Bert & Pinal Troubleshoot a Slow Performing SQL Server

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What happens when you run into performance tuning expert Pinal Dave?  Talk about how to troubleshoot a slow performing SQL Server of course!

This week is all about the video, so if you can't view it above, head on over to my YouTube channel to watch it there.

After watching, be sure to check out Pinal's free performance diagnostic scripts over at

Extracting JSON Values Longer Than 4000 Characters

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A while back I built an automated process that parses JSON strings into a relational format.

Up until recently this process had been working great: my output table had all of the data I was expecting, neatly parsed into the correct rows and columns.

Last week I noticed an error in the output table however.  One row that was supposed to have a nicely parsed JSON value for a particular column had an ugly NULL instead.


First I checked my source JSON string - it had the "FiveThousandAs" property I was looking for:

DECLARE @json nvarchar(max) = N'{
    "Id" : 1,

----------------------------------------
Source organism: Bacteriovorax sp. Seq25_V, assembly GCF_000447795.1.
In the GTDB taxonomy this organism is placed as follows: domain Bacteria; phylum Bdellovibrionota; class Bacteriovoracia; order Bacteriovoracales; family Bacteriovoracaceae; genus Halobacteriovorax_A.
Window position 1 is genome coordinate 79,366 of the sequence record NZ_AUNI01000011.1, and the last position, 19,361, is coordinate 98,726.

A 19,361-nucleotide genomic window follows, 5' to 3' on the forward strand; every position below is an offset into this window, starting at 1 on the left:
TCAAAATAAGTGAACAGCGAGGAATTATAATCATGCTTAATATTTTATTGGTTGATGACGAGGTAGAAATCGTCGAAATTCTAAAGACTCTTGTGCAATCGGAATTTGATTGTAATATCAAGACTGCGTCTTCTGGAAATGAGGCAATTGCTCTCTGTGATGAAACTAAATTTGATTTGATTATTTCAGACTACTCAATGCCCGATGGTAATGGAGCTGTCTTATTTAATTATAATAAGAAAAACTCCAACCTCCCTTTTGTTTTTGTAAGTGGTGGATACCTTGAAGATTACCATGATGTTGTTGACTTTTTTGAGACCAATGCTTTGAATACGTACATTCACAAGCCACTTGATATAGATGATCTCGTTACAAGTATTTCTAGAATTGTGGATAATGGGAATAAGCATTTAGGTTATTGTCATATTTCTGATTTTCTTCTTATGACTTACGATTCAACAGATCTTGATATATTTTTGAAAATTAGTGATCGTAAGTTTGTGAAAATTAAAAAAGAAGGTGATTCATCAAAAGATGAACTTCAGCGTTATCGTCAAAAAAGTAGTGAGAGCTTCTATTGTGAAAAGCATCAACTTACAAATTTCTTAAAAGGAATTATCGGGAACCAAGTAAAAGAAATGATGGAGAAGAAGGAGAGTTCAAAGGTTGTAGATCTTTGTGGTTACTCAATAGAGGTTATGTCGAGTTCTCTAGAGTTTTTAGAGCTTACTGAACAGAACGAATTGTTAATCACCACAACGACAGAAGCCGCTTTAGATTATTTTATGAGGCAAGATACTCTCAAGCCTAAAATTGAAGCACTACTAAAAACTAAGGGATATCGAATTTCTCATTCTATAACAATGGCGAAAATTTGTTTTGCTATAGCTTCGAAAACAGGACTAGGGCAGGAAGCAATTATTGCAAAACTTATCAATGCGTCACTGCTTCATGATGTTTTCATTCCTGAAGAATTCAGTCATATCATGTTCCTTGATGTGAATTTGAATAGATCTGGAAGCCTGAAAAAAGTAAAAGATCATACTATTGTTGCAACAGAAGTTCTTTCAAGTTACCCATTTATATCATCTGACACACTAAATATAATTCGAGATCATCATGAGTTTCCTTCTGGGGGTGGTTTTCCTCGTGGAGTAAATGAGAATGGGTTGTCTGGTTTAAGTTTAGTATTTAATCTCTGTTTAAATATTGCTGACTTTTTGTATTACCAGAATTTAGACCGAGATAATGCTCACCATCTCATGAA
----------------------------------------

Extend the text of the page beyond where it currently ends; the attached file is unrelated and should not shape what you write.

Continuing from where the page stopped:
"FiveThousandAs" : "aaaaaaaaaaaaaaaaaaaaaaaaaaaaaaaaaaaaaaaaaaaaaaaaaaaaaaaaaaaaaaaaaaaaaaaaaaaaaaaaaaaaaaaaaaaaaaaaaaaaaaaaaaaaaaaaaaaaaaaaaaaaaaaaaaaaaaaaaaaaaaaaaaaaaaaaaaaaaaaaaaaaaaaaaaaaaaaaaaaaaaaaaaaaaaaaaaaaaaaaaaaaaaaaaaaaaaaaaaaaaaaaaaaaaaaaaaaaaaaaaaaaaaaaaaaaaaaaaaaaaaaaaaaaaaaaaaaaaaaaaaaaaaaaaaaaaaaaaaaaaaaaaaaaaaaaaaaaaaaaaaaaaaaaaaaaaaaaaaaaaaaaaaaaaaaaaaaaaaaaaaaaaaaaaaaaaaaaaaaaaaaaaaaaaaaaaaaaaaaaaaaaaaaaaaaaaaaaaaaaaaaaaaaaaaaaaaaaaaaaaaaaaaaaaaaaaaaaaaaaaaaaaaaaaaaaaaaaaaaaaaaaaaaaaaaaaaaaaaaaaaaaaaaaaaaaaaaaaaaaaaaaaaaaaaaaaaaaaaaaaaaaaaaaaaaaaaaaaaaaaaaaaaaaaaaaaaaaaaaaaaaaaaaaaaaaaaaaaaaaaaaaaaaaaaaaaaaaaaaaaaaaaaaaaaaaaaaaaaaaaaaaaaaaaaaaaaaaaaaaaaaaaaaaaaaaaaaaaaaaaaaaaaaaaaaaaaaaaaaaaaaaaaaaaaaaaaaaaaaaaaaaaaaaaaaaaaaaaaaaaaaaaaaaaaaaaaaaaaaaaaaaaaaaaaaaaaaaaaaaaaaaaaaaaaaaaaaaaaaaaaaaaaaaaaaaaaaaaaaaaaaaaaaaaaaaaaaaaaaaaaaaaaaaaaaaaaaaaaaaaaaaaaaaaaaaaaaaaaaaaaaaaaaaaaaaaaaaaaaaaaaaaaaaaaaaaaaaaaaaaaaaaaaaaaaaaaaaaaaaaaaaaaaaaaaaaaaaaaaaaaaaaaaaaaaaaaaaaaaaaaaaaaaaaaaaaaaaaaaaaaaaaaaaaaaaaaaaaaaaaaaaaaaaaaaaaaaaaaaaaaaaaaaaaaaaaaaaaaaaaaaaaaaaaaaaaaaaaaaaaaaaaaaaaaaaaaaaaaaaaaaaaaaaaaaaaaaaaaaaaaaaaaaaaaaaaaaaaaaaaaaaaaaaaaaaaaaaaaaaaaaaaaaaaaaaaaaaaaaaaaaaaaaaaaaaaaaaaaaaaaaaaaaaaaaaaaaaaaaaaaaaaaaaaaaaaaaaaaaaaaaaaaaaaaaaaaaaaaaaaaaaaaaaaaaaaaaaaaaaaaaaaaaaaaaaaaaaaaaaaaaaaaaaaaaaaaaaaaaaaaaaaaaaaaaaaaaaaaaaaaaaaaaaaaaaaaaaaaaaaaaaaaaaaaaaaaaaaaaaaaaaaaaaaaaaaaaaaaaaaaaaaaaaaaaaaaaaaaaaaaaaaaaaaaaaaaaaaaaaaaaaaaaaaaaaaaaaaaaaaaaaaaaaaaaaaaaaaaaaaaaaaaaaaaaaaaaaaaaaaaaaaaaaaaaaaaaaaaaaaaaaaaaaaaaaaaaaaaaaaaaaaaaaaaaaaaaaaaaaaaaaaaaaaaaaaaaaaaaaaaaaaaaaaaaaaaaaaaaaaaaaaaaaaaaaaaaaaaaaaaaaaaaaaaaaaaaaaaaaaaaaaaaaaaaaaaaaaaaaaaaaaaaaaaaaaaaaaaaaaaaaaaaaaaaaaaaaaaaaaaaaaaaaaaaaaaaaaaaaaaaaaaaaaaaaaaaaaaaaaaaaaaaaaaaaaaaaaaaaaaaaaaaaaaaaaaaaaaaaaaaaaaaaaaaaaaaaaaaaaaaaaaaaaaaaaaaaaaaaaaaaaaaaaaaaaaaaaaaaaaaaaaaaaaaaaaaaaaaaaaaaaaaaaaaaaaaaaaaaaaaaaaaaaaaaaaaaaaaaaaaaaaaaaaaaaaaaaaaaaaaaaaaaaaaaaaaaaaaaaaaaaaaaaaaaaaaaaaaaaaaaaaaaaaaaaaaaaaaaaaaaaaaaaaaaaaaaaaaaaaaaaaaaaaaaaaaaaaaaaaaaaaaaaaaaaaaaaaaaaaaaaaaaaaaaaaaaaaaaaaaaaaaaaaaaaaaaaaaaaaaaaaaaaaaaaaaaaaaaaaaaaaaaaaaaaaaaaaaaaaaaaaaaaaaaaaaaaaaaaaaaaaaaaaaaaaaaaaaaaaaaaaaaaaaaaaaaaaaaaaaaaaaaaaaaaaaaaaaaaaaaaaaaaaaaaaaaaaaaaaaaaaaaaaaaaaaaaaaaaaaaaaaaaaaaaaaaaaaaaaaaaaaaaaaaaaaaaaaaaaaaaaaaaaaaaaaaaaaaaaaaaaaaaaaaaaaaaaaaaaaaaaaaaaaaaaaaaaaaaaaaaaaaaaaaaaaaaaaaaaaaaaaaaaaaaaaaaaaaaaaaaaaaaaaaaaaaaaaaaaaaaaaaaaaaaaaaaaaaaaaaaaaaaaaaaaaaaaaaaaaaaaaaaaaaaaaaaaaaaaaaaaaaaaaaaaaaaaaaaaaaaaaaaaaaaaaaaaaaaaaaaaaaaaaaaaaaaaaaaaaaaaaaaaaaaaaaaaaaaaaaaaaaaaaaaaaaaaaaaaaaaaaaaaaaaaaaaaaaaaaaaaaaaaaaaaaaaaaaaaaaaaaaaaaaaaaaaaaaaaaaaaaaaaaaaaaaaaaaaaaaaaaaaaaaaaaaaaaaaaaaaaaaaaaaaaaaaaaaaaaaaaaaaaaaaaaaaaaaaaaaaaaaaaaaaaaaaaaaaaaaaaaaaaaaaaaaaaaaaaaaaaaaaaaaaaaaaaaaaaaaaaaaaaaaaaaaaaaaaaaaaaaaaaaaaaaaaaaaaaaaaaaaaaaaaaaaaaaaaaaaaaaaaaaaaaaaaaaaaaaaaaaaaaaaaaaaaaaaaaaaaaaaaaaaaaaaaaaaaaaaaaaaaaaaaaaaaaaaaaaaaaaaaaaaaaaaaaaaaaaaaaaaaaaaaaaaaaaaaaaaaaaaaaaaaaaaaaaaaaaaaaaaaaaaaaaaaaaaaaaaaaaaaaaaaaaaaaaaaaaaaaaaaaaaaaaaaaaaaaaaaaaaaaaaaaaaaaaaaaaaaaaaaaaaaaaaaaaaaaaaaaaaaaaaaaaaaaaaaaaaaaaaaaaaaaaaaaaaaaaaaaaaaaaaaaaaaaaaaaaaaaaaaaaaaaaaaaaaaaaaaaaaaaaaaaaaaaaaaaaaaaaaaaaaaaaaaaaaaaaaaaaaaaaaaaaaaaaaaaaaaaaaaaaaaaaaaaaaaaaaaaaaaaaaaaaaaaaaaaaaaaaaaaaaaaaaaaaaaaaaaaaaaaaaaaaaaaaaaaaaaaaaaaaaaaaaaaaaaaaaaaaaaaaaaaaaaaaaaaaaaaaaaaaaaaaaaaaaaaaaaaaaaaaaaaaaaaaaaaaaaaaaaaaaaaaaaaaaaaaaaaaaaaaaaaaaaaaaaaaaaaaaaaaaaaaaaaaaaaaaaaaaaaaaaaaaaaaaaaaaaaaaaaaaaaaaaaaaaaaaaaaaaaaaaaaaaaaaaaaaaaaaaaaaaaaaaaaaaaaaaaaaaaaaaaaaaaaaaaaaaaaaaaaaaaaaaaaaaaaaaaaaaaaaaaaaaaaaaaaaaaaaaaaaaaaaaaaaaaaaaaaaaaaaaaaaaaaaaaaaaaaaaaaaaaaaaaaaaaaaaaaaaaaaaaaaaaaaaaaaaaaaaaaaaaaaaaaaaaaaaaaaaaaaaaaaaaaaaaaaaaaaaaaaaaaaaaaaaaaaaaaaaaaaaaaaaaaaaaaaaaaaaaaaaaaaaaaaaaaaaaaaaaaaaaaaaaaaaaaaaaaaaaaaaaaaaaaaaaaaaaaaaaaaaaaaaaaaaaaaaaaaaaaaaaaaaaaaaaaaaaaaaaaaaaaaaaaaaaaaaaaaaaaaaaaaaaaaaaaaaaaaaaaaaaaaaaaaaaaaaaaaaaaaaaaaaaaaaaaaaaaaaaaaaaaaaaaaaaaaaaaaaaaaaaaaaaaaaaaaaaaaaaaaaaaaaaaaaaaaaaaaaaaaaaaaaaaaaaaaaaaaaaaaaaaaaaaaaaaaaaaaaaaaaaaaaaaaaaaaaaaaaaaaaaaaaaaaaaaaaaaaaaaaaaaaaaaaaaaaaaaaaaaaaaaaaaaaaaaaaaaaaaaaaaaaaaaaaaaaaaaaaaaaaaaaaaaaaaaaaaaaaaaaaaaaaaaaaaaaaaaaaaaaaaaaaaaaaaaaaaaaaaaaaaaaaaaaaaaaaaaaaaaaaaaaaaaaaaaaaaaaaaaaaaaaaaaaaaaaaaaaaaaaaaaaaaaaaaaaaaaaaaaaaaaaaaaaaaaaaaaaaaaaaaaaaaaaaaaaaaaaaaaaaaaaaaaaaaaaaaaaaaaaaaaaaaaaaaaaaaaaaaaaaaaaaaaaaaaaaaaaaaaaaaaaaaaaaaaaaaaaaaaaaaaaaaaaaaaaaaaaaaaaaaaaaaaaaaaaaaaaaaaaaaaaaaaaaaaaaaaaaaaaaaaaaaaaaaaaaaaaaaaaaaaaaaaaaaaaaaaaaaaaaaaaaaaaaaaaaaaaaaaaaaaaaaaaaaaaaaaaaaaaaaaaaaaaaaaaaaaaaaaaaaaaaaaaaaaaaaaaaaaaaaaaaaaaaaaaaaaaaaaaaaaaaaaaaaaaaaaaaaaaaaaaaaaaaaaaaaaaaaaaaaaaaaaaaaaaaaaaaaaaaaaaaaaaaaaaaaaaaaaaaaaaaaaaaaaaaaaaaaaaaaaaaaaaaaaaaaaaaaaaaaaaaaaaaaaaaaaaaaaaaaaaaaaaaaaaaaaaaaaaaaaaaaaaaaaaaaaaaaaaaaaaaaaaaaaaaaaaaaaaaaaaaaaaaaaaaaaaaaaaaaaaaaaaaaaaaaaaaaaaaaaaaaaaaaaaaaaaaaaaaaaaaaaaaaaaaaaaaaaaaaaaaaaaaaaaaaaaaaaaaaaaaaaaaaaaaaaaaaaaaaaaaaaaaaaaaaaaaaaaaaaaaaaaaaaaaaaaaaaaaaaaaaaaaaaaaaaaaaaaaaaaaaaaaaaaaaaaaaaaaaaaaaaaaaaaaaaaaaaaaaaaaaaa",